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  • Biophysical Study of the Molecular Chaperone DnaK by Intramolecular FRET

    Rogawski, David (2010)

    Masters thesis
    University of Otago

    DnaK is a 70 kilodalton heat shock protein and molecular chaperone from Escherichia coli with an N-terminal nucleotide binding domain and C-terminal substrate binding domain. During chaperone function DnaK occupies at least two conformational states characterized by distinct biochemical properties and interdomain distances. Here we develop a method for fluorescent double labeling of DnaK, creating a reagent that reports DnaK’s conformational shift via changes in Förster resonance energy transfer. We show that selective labeling can be accomplished by identifying a pair of cysteine residues whose local environments render one thiol several-fold more reactive than the other. Reactivity of cysteines introduced at various positions on the surface of DnaK was assayed using two different fluorescent dyes and two distinct assays. The fluorescent compound 7-diethylamino-3-(4’-maleimidylphenyl)-4- methylcoumarin reacted threefold faster to DnaK single-cysteine variant T136C/C15S than to S423C/C15S (rate constants of 0.124 ± 0.003 s-1 and 0.0433 ± 0.0005 s-1, respectively). This difference in reactivity was predictive of relative reactivity to Alexa Fluor 555 maleimide, for which we observed a twentyfold difference in reactivity between T136C and S423C (rate constants of 0.029 ± 0.003 s-1 and 0.00144 ± 0.00004 s-1, respectively). We prepared a variant of DnaK that contains two cysteines at positions 136 and 423 and showed that Alexa Fluor 594 maleimide reacts 13-fold faster to T136C in the nucleotide binding domain than to S423C in the substrate binding domain (rate constants of 0.048 ± 0.005 s-1 and 0.0036 ± 0.0006 s-1, respectively). Limited proteolysis demonstrated that DnaK T136C/S423C/C15S is capable of undergoing a nucleotide-dependent conformational change, suggesting it is functionally active. We overcame low solubility of double-labeled DnaK T136C/S423C/C15S by optimizing buffer conditions and labeling with donor and acceptor fluorophores sequentially in the same reaction vessel. Our improved labeling method allowed us to make doublelabeled protein that reports DnaK’s conformational change with a 16% decrease in Alexa Fluor 555 donor fluorescence upon addition of adenosine triphosphate. We use Förster resonance energy transfer together with small angle x-ray scattering and limited proteolysis to show that therapeutically applicable heat shock protein 70 activity modulators interfere with DnaK’s conformational shift.

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  • Manufactured complementary foods for infant and young child feeding in Asia: micronutrient adequacy and improvement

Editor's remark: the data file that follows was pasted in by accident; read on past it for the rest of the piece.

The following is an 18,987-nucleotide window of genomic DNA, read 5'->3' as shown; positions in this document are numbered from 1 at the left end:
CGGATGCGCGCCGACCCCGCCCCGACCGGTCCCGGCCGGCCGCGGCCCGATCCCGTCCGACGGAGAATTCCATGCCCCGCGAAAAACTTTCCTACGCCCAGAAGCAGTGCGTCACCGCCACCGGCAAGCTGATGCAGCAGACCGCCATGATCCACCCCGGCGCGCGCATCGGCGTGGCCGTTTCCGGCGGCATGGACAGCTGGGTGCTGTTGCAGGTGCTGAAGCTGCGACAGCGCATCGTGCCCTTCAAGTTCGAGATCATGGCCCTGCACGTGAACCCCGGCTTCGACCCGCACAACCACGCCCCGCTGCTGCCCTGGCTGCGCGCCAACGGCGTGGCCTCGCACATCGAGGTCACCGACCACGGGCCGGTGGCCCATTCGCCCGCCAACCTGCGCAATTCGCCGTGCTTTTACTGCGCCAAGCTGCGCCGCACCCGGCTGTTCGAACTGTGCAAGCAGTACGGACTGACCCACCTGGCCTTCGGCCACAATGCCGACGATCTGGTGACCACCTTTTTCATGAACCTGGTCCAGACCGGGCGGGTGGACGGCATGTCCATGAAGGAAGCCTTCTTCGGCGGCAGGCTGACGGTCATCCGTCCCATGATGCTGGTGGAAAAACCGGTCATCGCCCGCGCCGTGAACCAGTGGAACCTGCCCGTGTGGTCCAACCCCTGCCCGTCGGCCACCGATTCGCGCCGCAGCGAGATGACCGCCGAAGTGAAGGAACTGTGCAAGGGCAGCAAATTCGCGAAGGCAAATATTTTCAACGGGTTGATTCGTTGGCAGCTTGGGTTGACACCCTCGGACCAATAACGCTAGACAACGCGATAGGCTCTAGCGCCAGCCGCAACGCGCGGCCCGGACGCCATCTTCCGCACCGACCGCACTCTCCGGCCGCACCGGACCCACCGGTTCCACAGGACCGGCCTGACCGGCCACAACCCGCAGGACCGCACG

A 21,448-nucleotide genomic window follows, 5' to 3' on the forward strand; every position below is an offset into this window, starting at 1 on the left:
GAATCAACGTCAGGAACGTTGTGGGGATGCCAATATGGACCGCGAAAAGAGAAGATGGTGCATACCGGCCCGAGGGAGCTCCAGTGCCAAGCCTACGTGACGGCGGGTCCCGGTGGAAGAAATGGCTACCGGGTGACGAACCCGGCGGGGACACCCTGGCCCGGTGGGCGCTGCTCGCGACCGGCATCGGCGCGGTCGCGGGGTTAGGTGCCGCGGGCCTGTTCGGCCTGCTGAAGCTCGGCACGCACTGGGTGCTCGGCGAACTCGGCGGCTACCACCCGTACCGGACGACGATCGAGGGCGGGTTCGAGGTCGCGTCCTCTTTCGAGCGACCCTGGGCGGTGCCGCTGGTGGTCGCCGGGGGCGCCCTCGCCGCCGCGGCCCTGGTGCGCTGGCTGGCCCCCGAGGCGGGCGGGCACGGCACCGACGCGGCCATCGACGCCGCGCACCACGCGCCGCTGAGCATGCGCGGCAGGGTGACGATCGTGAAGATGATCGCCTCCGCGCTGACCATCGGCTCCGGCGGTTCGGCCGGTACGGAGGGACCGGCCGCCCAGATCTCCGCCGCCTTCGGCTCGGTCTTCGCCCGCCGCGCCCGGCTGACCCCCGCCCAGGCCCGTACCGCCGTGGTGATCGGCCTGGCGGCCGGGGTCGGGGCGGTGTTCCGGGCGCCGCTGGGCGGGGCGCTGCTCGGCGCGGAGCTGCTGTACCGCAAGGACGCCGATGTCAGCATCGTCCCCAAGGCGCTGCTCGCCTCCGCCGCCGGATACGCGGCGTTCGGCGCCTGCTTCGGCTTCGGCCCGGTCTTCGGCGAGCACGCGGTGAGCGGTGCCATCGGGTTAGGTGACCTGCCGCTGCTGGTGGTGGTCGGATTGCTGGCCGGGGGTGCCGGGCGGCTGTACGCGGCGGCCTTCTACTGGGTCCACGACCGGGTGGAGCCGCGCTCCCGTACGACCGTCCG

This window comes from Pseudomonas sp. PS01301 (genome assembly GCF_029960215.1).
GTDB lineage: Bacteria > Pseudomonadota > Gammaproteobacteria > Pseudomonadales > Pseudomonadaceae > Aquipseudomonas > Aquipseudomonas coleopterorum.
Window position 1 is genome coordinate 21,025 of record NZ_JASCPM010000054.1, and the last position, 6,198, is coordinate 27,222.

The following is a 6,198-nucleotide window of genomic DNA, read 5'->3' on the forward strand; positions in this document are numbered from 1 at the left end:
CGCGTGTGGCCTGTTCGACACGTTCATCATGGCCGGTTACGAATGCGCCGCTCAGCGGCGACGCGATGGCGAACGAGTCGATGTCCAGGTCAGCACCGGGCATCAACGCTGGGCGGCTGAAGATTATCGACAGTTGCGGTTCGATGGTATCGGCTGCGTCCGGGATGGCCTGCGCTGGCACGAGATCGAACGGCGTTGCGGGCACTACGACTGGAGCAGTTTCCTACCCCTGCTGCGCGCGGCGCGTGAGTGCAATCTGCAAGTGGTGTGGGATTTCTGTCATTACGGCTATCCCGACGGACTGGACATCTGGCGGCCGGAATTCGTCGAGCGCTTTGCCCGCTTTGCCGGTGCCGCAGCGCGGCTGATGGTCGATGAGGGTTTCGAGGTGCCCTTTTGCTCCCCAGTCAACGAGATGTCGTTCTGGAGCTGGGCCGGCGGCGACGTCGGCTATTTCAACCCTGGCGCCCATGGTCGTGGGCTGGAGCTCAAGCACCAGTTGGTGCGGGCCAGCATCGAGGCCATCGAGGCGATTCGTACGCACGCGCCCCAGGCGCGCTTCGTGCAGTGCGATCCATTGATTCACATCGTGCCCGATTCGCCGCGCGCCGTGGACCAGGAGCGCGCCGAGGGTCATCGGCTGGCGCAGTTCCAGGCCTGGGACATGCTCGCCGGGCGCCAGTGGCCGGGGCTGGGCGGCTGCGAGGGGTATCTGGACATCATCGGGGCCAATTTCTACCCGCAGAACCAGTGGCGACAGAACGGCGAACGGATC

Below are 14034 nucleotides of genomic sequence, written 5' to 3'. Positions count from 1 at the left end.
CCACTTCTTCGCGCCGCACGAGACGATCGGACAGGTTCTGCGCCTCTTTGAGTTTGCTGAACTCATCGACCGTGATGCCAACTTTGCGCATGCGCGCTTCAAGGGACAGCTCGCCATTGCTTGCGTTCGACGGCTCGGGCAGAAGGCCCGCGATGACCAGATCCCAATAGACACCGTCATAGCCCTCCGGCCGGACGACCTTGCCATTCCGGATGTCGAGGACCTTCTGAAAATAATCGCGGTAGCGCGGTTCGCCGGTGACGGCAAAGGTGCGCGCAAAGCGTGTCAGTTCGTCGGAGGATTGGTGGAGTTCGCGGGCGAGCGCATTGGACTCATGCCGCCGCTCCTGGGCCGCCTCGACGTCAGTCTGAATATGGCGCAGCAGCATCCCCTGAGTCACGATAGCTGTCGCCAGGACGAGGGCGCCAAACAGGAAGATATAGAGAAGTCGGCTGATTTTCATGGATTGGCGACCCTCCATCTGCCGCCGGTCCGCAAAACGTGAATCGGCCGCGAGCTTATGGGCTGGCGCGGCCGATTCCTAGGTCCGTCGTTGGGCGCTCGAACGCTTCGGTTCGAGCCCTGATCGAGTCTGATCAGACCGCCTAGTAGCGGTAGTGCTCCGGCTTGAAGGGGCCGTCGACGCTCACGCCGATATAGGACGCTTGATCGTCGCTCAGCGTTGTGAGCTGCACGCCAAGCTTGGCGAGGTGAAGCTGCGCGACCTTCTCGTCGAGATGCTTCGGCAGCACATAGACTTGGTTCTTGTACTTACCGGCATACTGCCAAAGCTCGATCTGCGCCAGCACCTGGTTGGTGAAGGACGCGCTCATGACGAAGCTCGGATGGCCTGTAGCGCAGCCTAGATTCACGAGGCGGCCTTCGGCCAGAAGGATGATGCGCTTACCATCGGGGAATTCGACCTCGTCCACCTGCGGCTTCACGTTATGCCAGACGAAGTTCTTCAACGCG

Gibbs, Michelle (2010)

    Masters thesis
    University of Otago

    Introduction: The complementary diets of infants and young children in Asia often contain inadequate levels of the problem micronutrients - iron, zinc, and calcium, and sometimes, high levels of phytate which inhibit the absorption of these micronutrients. As a result, the World Health Organization (WHO) recommends the consumption of fortified complementary foods. However, to date, no studies have assessed the nutrient adequacy or quality of manufactured complementary foods currently sold in Asia. The aims of this study were to assess the adequacy of the iron, zinc, and calcium content of some manufactured complementary foods currently sold in Asia, and to establish appropriate levels of fortification for these micronutrients in selected cereal-based manufactured complementary foods sold in three Asian countries – the Philippines, Mongolia, and Cambodia. Methods: A market sample of 33 commercially available, cereal-based manufactured complementary foods, were collected from Indonesia, the Philippines, Thailand, China, and Mongolia. The iron, zinc, and calcium content of the manufactured complementary foods were analysed using atomic absorption spectrophotometry, and the phytate content (based on hexa- and penta-inositol phosphate) was measured using high-performance liquid chromatography. The micronutrient adequacy of the manufactured complementary foods were assessed through comparison with the WHO estimated needs for iron, zinc, and calcium, assuming that breast-fed infants aged 9-11 mos consume 50 g per day (dry weight). The potential bioavailability of iron, zinc, and calcium in the complementary foods was estimated by a comparison with the recommended phytate-to-mineral molar ratios. Appropriate fortification levels of cereal-based manufactured complementary foods using WHO guidelines were determined for infants and toddlers aged 9 to 36 months from the Philippines, and toddlers aged 12 to 36 months from Mongolia, and Cambodia. Observed nutrient intake distributions for children from each respective country were transformed to usual intakes using the programme PC-SIDE, adjusting for within-subject variation based on intake data from two days during the 2003 National Nutrition Survey of the Philippines. Appropriate levels of fortification were determined using two methods recommended by WHO: the IOM conventional approach (EAR cut-point method for zinc and calcium, and full probability approach for iron), and the WHO alternative approach. Results: Although 85% of the manufactured complementary foods analysed were fortified, none met the estimated needs for breastfed infants aged 9-11 months for all three problem micronutrients. However, nine met the estimated needs for calcium alone. Furthermore, 76% of the manufactured complementary foods had a phytate-to-iron molar ratio above the level said to be indicative of satisfactory iron bioavailability. Derivation of fortification levels using the IOM conventional approach yielded much higher levels of fortification than those estimated using the WHO alternative approach (i.e. 6.5 – 9.8 mg vs 0 – 4 mg of iron per day, and 318 – 389 mg vs 5 – 256 mg of calcium per day). However, the IOM conventional approach plans for a low prevalence (i.e. 2-3%) of inadequate intakes of micronutrients, whereas the WHO alternative approach plans fortification levels at the estimated average requirement (i.e. 50% of the population have inadequate intakes). No additional zinc as a fortificant appear to be required in the three populations studied, as determined by both the IOM conventional and the WHO alternative approach. Conclusion: These results highlight the urgent need to fortify manufactured complementary foods at appropriate levels of absorbable micronutrients. Simpler, informed guidelines for the fortification of cereal-based complementary foods are required to inform policy and regulation at the government level, and to help manufacturers produce manufactured complementary foods that are adequately fortified with bioavailable micronutrients.